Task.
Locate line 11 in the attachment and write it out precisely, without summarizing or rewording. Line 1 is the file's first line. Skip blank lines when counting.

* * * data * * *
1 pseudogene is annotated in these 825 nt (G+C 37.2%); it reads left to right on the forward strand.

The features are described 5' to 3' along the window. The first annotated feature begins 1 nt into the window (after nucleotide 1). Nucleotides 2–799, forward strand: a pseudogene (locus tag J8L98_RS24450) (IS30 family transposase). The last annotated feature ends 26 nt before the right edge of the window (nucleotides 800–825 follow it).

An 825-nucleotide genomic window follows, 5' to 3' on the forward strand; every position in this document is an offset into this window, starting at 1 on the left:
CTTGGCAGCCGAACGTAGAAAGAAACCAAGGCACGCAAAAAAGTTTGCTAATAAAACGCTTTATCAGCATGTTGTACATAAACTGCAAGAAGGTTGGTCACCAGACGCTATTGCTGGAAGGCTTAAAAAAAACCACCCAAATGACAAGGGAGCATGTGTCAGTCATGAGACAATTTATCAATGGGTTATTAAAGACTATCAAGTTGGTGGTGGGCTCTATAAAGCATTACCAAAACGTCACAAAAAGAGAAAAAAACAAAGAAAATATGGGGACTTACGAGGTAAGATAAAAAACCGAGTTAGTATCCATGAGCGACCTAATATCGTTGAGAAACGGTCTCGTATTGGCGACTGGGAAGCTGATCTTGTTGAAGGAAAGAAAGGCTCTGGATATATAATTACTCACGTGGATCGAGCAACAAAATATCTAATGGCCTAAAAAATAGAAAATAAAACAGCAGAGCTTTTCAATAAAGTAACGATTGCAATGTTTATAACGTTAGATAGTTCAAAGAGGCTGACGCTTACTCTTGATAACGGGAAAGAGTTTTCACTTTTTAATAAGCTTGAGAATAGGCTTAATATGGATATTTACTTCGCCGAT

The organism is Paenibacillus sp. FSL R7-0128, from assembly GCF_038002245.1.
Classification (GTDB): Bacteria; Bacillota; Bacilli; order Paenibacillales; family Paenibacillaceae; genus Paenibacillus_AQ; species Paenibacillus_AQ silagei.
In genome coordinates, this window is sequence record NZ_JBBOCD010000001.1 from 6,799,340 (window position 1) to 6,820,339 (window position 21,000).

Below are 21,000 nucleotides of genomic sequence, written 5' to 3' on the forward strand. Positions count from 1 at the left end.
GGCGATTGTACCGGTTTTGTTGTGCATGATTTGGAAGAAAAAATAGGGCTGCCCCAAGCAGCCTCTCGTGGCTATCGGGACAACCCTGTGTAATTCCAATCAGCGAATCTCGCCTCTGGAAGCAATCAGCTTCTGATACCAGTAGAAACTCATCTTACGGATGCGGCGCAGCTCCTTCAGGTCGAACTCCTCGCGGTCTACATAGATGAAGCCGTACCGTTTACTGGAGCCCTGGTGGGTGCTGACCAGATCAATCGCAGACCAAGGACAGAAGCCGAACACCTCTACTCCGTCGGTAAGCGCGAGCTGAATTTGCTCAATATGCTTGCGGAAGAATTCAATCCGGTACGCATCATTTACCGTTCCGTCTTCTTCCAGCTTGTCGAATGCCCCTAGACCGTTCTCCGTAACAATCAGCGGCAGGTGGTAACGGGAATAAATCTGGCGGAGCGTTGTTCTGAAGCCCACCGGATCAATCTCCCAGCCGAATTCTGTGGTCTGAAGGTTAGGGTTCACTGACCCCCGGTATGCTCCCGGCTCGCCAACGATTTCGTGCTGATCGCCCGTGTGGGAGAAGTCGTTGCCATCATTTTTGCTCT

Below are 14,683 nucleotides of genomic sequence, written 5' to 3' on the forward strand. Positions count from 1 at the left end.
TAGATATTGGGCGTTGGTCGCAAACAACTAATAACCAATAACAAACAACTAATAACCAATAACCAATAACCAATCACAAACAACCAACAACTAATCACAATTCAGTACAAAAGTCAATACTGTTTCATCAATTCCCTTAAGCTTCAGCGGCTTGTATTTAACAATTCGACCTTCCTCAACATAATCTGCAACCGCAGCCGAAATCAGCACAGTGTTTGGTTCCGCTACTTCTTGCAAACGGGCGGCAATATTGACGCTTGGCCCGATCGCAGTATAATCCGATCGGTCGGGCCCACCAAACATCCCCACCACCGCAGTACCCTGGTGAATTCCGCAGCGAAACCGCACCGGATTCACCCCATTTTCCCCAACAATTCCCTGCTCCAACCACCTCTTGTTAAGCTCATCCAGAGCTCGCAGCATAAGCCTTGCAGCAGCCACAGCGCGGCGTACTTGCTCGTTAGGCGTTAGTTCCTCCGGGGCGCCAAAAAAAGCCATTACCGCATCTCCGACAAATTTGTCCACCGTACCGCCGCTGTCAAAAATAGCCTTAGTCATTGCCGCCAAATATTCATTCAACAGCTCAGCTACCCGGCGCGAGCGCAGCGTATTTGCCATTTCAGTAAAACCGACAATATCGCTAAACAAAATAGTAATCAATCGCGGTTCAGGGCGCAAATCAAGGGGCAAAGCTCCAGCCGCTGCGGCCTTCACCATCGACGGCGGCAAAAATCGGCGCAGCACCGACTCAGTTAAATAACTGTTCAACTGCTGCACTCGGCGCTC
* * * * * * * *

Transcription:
TAGATATTGGGCGTTGGTCGCAAACAACTAATAACCAATAACAAACAACTAATAACCAATAACCAATAACCAATCACAAACAACCAACAACTAATCACAATTCAGTACAAAAGTCAATACTGTTTCATCAATTCCCTTAAGCTTCAGCGGCTTGTATTTAACAATTCGACCTTCCTCAACATAATCTGCAACCGCAGCCGAAATCAGCACAGTGTTTGGTTCCGCTACTTCTTGCAAACGGGCGGCAATATTGACGCTTGGCCCGATCGCAGTATAATCCGATCGGTCGGGCCCACCAAACATCCCCACCACCGCAGTACCCTGGTGAATTCCGCAGCGAAACCGCACCGGATTCACCCCATTTTCCCCAACAATTCCCTGCTCCAACCACCTCTTGTTAAGCTCATCCAGAGCTCGCAGCATAAGCCTTGCAGCAGCCACAGCGCGGCGTACTTGCTCGTTAGGCGTTAGTTCCTCCGGGGCGCCAAAAAAAGCCATTACCGCATCTCCGACAAATTTGTCCACCGTACCGCCGCTGTCAAAAATAGCCTTAGTCATTGCCGCCAAATATTCATTCAACAGCTCAGCTACCCGGCGCGAGCGCAGCGTATTTGCCATTTCAGTAAAACCGACAATATCGCTAAACAAAATAGTAATCAATCGCGGTTCAGGGCGCAAATCAAGGGGCAAAGCTCCAGCCGCTGCGGCCTTCACCATCGACGGCGGCAAAAATCGGCGCAGCACCGACTCAGTTAAATAACTGTTCAACTGCTGCACTCGGCGCTC